Among my earliest memories of school is rolling out of the bed from the warmth of my quilt to the crisp, cold air of the Appalachian winter morning. My mother had in her mind the notion that being a good mother meant cooking a full breakfast for us before we caught the bus to school. My brother and I would have preferred a bowl of Fruity Pebbles. Getting dressed was a chore. We might not have had much money, but our clothes were clean and in good order. I could not have cared less whether my clothes matched as long as they were comfortable. My mother, however, intervened with a heavy hand to make sure that no one thought her a bad mother for sending ragamuffins to school. In all that morning hubbub, the single commonality at each sunrise was the radio tuned in to WTQR, the Foothill’s most prominent and popular country music radio station. Our morning routine pressed on with the cadences of George Jones, Loretta Lynn, Kenny Rogers, and Willie Nelson. My favorite then was Dolly Parton.
Unlike my parents as I grew older I never considered myself a country music fan. But a few artists spoke to my heart because their stories felt so similar to my own. Dolly Parton was one of the artists. Much of her work is autobiographical in nature or, at least, reflects the culture of the people of rural Appalachia. No other regional group of Americans has been more misunderstood and misrepresented as stereotypes than the folks who call the rolling hills and hollers of Appalachia home. Dolly’s music gave the world a window into our way of life.
Coat of Many Colors is based the song by the same name which Dolly wrote and recorded in 1971. The song has earned extensive cultural significance over the years. An earlier picture book based on the song was published in 1996. In 2012 the song was added to the Library of Congress National Recording Registry for its cultural and historical significance. Most recently the song served as the title of the 2015 biopic made-for-television movie Dolly Parton’s Coat of Many Colors on NBC.
If you are looking for a biographical picture book of Dolly Parton, this book probably isn’t for you. If you are looking for a beautiful, realistic picture book with a touching story that reinforces positive character traits, you’ve found a winner.
The lyrics of the song are the text, so young readers may not be aware that Dolly’s story is based on fact. We see a woman’s hands (we assume Dolly’s) looking through an old photo album. She then tells us how her mother took a box of rags that someone had given her and made Dolly a new coat. When Dolly wears the coat to school her classmates make fun of her because a coat of patches meant that the family couldn’t afford a proper coat from the store. In that moment Dolly feels the shame of poverty but only for a fleeting moment. She understands the greater lesson: Her mother made that coat out of love for her daughter. From that moment on Dolly knows the worth of her life is not measured in coins but in the depth and breadth of love she has from her family.
The illustrations are beautifully rendered ink and water color paintings. The images are clean and clear with a few culturally correct details such as the tin roof of Dolly’s childhood home, wick and oil lamps on the walls, and the one room school house with a single iron bell that announced the beginning of class. Aesthetically, the paintings are gorgeous and support the stanzas of the song perfectly.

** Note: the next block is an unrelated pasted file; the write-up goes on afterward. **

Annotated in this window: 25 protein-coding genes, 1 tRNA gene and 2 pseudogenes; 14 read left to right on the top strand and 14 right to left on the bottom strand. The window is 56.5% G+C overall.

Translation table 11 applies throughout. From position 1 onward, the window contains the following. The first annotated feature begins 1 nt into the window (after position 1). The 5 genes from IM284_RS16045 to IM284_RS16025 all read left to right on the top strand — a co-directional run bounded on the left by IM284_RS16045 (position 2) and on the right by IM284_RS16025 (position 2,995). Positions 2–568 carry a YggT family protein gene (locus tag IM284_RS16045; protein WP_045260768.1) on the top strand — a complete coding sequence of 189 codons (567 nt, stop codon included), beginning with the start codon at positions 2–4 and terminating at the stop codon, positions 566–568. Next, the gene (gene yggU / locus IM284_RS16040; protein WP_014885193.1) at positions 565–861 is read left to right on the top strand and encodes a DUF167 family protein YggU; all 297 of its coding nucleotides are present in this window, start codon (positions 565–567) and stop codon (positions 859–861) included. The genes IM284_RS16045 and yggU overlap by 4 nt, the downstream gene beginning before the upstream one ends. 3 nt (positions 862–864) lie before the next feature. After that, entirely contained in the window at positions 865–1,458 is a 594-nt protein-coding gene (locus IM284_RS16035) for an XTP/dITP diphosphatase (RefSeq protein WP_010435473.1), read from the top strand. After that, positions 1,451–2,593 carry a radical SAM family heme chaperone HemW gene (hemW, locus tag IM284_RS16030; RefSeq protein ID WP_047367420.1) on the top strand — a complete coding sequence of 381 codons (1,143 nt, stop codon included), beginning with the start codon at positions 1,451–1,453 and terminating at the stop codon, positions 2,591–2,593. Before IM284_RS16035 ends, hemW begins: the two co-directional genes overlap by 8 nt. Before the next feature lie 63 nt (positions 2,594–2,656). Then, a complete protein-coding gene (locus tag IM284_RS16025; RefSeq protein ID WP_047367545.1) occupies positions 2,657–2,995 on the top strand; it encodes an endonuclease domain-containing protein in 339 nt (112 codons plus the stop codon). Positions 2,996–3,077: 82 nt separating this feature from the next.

I do, however, take a few exceptions. Dolly’s classmates are culturally diverse. The actual events of the story would have taken place in the early 1950s. Segregation was the law of the land in Tennessee, so this interpretation is idealized.
Also, while I do not dispute the beauty of the panels, there remains a lack of realism. Every scene is so clean and shiny. Appalachia then as well as today has a rustic, grimy quality that is missing from the illustrations.
Dolly gives the reader a letter at the end in which she talks about the effect her classmates’ bullying had on her. Her goal with this book is to teach children they can find the inner strength to be themselves and overcome the obstacles others can put before them. At the end Dolly provides a link to her song “Making Fun Ain’t Funny.” The song is free for all who purchased the book.
If you are a Dolly Parton fan, you will enjoy Dolly’s story and the pro-family message of its lyrics. The book is a great option for teaching kids about not only the effects of bullying but also the inner strength one must find to dismiss the doubts of others. As a biography of Dolly Parton or as a representation of Appalachian culture, another title may be more appropriate. Nonetheless, the themes and positive message of Dolly’s classic song will resonate with kids who at times feel different. Recommended as a read-aboud for ages 4-8.
Accelerated Reader: RL 2.9, 0.5 points
Reading Counts: RL 2.5, 1.0 points
A basic biography of Dolly Parton can be found here. For a more kid-friendly biography of Dolly, consider Who is Dolly Parton? by True Kelley. Dolly’s story is told in a short chapter book format with black and white illustrations dispersed throughout the text. The series of books is commercially popular and is appropriate for ages 8-12.
The National Association of Educators has extensive anti-bullying online resources here.
Quilting is culturally significant in the Appalachian region, although quilting as an activity is not unique to the region. The Utah Education Network has an excellent resource to help students understand the purpose of quilting and its cultural significance in America.